This is a story about a young woman with a heroin addiction. I shall call her Claire. Claire had two small children and a husband whom she was very close with. At the time I worked with her she was around thirty years old. She came to me for two reasons, she was highly addicted to shooting heroin and she was afraid that she was going to lose her children to social services. Her mother had called the Department of Social Services on her for neglect of her children due to her addiction.
She sought me out because she wanted to work with an expressive arts therapist. She played guitar and sang beautifully. Claire was also talented in dance, drawing and painting. She lived her life on the edge for most of her life. She was a “risk-taker” but that’s also what helped her to quit heroin. Being a risk-taker means having courage and being up for a new adventure. A risk-taker is one who takes chances not always in a self-defeating way but also in a very positive way.
She was very clear in her intention to quit heroin or else her children would be removed from her life. Within three days of our first session she and her husband did their own detox off heroin and were able to stop using. After they sent their children to grandma’s they laid in bed together vomiting, sweating, and in a lot of physical and emotional pain for three days. It was in a dark room. She said it was tormenting rolling back and forth on the bed moaning.
After this grueling experience, her husband got on Suboxone but at times was not able to completely stay off heroin. He almost brought her back into the dis-ease a few times but she held strong. There were many positive attributes of this client that were in her favor. She was not willing to lose her children, yet she was willing to let go of her relationship with her husband if he were to permanently go back to heroin. Keeping her children was her main motive to remove heroin from her life.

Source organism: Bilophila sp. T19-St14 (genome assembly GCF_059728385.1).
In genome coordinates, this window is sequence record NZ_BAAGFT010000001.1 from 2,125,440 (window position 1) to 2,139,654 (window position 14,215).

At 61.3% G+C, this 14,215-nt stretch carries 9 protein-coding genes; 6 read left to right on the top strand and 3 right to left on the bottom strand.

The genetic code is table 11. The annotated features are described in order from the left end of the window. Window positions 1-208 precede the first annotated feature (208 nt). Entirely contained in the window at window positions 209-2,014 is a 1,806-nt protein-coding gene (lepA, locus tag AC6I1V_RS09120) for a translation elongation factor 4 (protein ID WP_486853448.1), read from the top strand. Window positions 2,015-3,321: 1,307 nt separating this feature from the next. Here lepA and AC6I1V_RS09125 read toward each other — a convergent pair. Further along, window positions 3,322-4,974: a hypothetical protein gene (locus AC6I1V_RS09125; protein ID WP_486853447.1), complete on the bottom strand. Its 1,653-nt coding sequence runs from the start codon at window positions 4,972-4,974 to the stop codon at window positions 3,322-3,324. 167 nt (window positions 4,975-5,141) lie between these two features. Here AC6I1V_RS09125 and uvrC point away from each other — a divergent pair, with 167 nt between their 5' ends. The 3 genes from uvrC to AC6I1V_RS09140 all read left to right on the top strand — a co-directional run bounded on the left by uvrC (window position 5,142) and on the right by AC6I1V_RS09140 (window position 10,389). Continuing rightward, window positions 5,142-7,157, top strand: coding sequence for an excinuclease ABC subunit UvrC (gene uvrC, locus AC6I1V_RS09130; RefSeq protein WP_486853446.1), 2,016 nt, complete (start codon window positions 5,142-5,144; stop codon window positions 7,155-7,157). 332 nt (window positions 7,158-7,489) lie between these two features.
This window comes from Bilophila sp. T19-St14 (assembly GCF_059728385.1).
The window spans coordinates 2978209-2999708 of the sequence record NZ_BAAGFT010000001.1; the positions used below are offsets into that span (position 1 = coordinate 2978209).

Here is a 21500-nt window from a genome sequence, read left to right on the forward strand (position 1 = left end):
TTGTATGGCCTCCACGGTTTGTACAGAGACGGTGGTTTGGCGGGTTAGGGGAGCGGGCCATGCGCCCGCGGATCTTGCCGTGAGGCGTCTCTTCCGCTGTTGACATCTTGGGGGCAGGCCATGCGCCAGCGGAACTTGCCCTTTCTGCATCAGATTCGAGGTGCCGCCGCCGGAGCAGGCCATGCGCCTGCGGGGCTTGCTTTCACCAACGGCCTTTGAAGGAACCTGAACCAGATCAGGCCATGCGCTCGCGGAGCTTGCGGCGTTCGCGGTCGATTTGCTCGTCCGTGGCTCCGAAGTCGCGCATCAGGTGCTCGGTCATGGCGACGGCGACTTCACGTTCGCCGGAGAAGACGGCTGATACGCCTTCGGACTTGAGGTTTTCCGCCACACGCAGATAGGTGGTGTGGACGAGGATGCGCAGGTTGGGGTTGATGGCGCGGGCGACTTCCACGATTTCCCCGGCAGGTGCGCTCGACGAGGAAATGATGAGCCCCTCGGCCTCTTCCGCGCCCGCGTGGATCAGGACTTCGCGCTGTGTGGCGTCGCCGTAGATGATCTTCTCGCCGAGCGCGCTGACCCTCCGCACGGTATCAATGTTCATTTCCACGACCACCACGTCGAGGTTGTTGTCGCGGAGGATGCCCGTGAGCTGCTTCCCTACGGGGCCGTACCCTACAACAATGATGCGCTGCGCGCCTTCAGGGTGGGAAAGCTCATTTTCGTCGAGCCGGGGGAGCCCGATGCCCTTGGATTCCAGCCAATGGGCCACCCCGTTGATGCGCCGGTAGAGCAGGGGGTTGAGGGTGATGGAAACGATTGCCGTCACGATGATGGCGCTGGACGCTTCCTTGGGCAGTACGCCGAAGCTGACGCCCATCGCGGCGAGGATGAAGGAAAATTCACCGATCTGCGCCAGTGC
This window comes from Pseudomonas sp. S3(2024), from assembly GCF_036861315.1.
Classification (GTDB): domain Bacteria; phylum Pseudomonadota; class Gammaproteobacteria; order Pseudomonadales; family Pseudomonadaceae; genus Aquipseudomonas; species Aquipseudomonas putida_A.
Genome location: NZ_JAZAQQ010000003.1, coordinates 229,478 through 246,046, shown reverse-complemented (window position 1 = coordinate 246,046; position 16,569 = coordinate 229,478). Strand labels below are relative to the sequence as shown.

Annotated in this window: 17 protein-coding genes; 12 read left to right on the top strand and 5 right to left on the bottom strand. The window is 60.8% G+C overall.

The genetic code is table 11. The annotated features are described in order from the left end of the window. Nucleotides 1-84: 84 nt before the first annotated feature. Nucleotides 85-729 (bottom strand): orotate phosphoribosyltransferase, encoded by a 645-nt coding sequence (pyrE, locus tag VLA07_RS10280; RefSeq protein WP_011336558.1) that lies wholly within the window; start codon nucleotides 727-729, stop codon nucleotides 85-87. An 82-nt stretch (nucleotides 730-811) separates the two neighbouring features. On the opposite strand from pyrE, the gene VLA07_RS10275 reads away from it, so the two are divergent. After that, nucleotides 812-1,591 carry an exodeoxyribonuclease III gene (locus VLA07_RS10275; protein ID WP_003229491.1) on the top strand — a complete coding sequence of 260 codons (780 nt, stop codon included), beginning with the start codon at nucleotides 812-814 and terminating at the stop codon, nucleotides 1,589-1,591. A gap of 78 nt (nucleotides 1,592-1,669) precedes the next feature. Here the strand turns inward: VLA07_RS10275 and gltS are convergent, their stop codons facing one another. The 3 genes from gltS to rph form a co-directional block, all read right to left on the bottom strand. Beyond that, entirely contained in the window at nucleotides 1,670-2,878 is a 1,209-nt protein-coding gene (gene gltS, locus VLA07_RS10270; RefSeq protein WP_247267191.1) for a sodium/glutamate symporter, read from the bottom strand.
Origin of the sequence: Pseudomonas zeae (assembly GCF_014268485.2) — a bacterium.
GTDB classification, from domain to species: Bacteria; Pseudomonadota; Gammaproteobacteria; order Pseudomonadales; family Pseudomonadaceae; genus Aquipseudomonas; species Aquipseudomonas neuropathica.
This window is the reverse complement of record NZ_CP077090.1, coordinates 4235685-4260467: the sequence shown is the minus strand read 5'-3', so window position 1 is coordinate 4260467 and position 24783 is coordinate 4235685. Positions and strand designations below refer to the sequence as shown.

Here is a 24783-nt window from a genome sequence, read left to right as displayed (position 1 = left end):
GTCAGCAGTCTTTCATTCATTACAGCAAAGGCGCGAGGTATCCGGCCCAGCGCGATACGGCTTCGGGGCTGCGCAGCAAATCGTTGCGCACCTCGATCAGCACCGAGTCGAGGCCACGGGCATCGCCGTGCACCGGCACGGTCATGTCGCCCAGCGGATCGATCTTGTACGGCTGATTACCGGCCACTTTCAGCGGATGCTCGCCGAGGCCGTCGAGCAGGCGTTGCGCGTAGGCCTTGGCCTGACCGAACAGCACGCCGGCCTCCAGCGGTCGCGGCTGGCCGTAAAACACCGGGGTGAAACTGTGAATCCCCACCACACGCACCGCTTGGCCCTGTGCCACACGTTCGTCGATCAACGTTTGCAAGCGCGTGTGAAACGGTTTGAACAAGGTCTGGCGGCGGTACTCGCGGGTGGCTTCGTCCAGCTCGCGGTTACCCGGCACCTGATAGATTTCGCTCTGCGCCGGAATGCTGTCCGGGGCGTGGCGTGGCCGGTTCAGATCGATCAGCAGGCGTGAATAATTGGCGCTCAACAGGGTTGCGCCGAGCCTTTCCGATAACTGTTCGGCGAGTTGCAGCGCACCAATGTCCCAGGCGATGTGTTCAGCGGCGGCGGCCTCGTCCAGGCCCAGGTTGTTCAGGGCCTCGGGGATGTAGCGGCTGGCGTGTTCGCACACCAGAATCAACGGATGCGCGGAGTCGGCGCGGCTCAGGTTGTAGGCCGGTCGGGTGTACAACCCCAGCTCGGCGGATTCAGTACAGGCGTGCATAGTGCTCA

She would triumph through the door at the beginning of each session with guitar in hand, a new song or a new painting (sometimes both) and a smile on her face for being proud of herself for getting through another week of sobriety. Other times she would cry and sing and there were times she would sit still in the silence of knowing that it was going to be a long hard road. At the beginning of our sessions, Claire would immerse herself into heart felt singing. She loved to draw and paint while we talked about her week. All of her art was about her growth, mostly pictures of her, some of her family. It was not easy after 6 years of heroin to be clean. She was still trying to get the hang of what it means to be sober.
The first two weeks were the hardest. She was edgy, manipulative, trying to pull the wool over her eyes and mine, and at times she had a flat affect, on those days her music also sounded flat or out of tune.
At the beginning of our work together there was not a lot of emotion in her music. By the end of our work together she was growing and glowing; she built a lot of self esteem and had gotten her children back from her mom. Her songs were beautiful. They were about her transformation and she went from feeling depressed to joyful, cynical to trusting, anxious to calm, shameful to confident and content. She was a bright star; she was a great inspiration to me. She was a teacher to me as well as I was her confidante, creative coach and counselor. I was amazed at her transformation; how brilliant her light shined. We both moved out of state after our six months together but I will always think of her as a beautiful butterfly happily soaring through life. Claire gave me hope for those who would come to me in the future.
As an expressive arts therapist, I can also attest to my own growth and freedom from addiction. My love for the Arts has helped me to overcome challenges in my own life. I continue to study and practice fine arts, dance therapy, authentic movement, yoga, psychodrama, music and narrative therapy. I thank all of my clients for their efforts and want to remind them to never give up. Just keep on loving yourself and follow your bliss.
This post was written by Lilla Oaks Khalsa, MA, a therapist here at Changing Tides Treatment!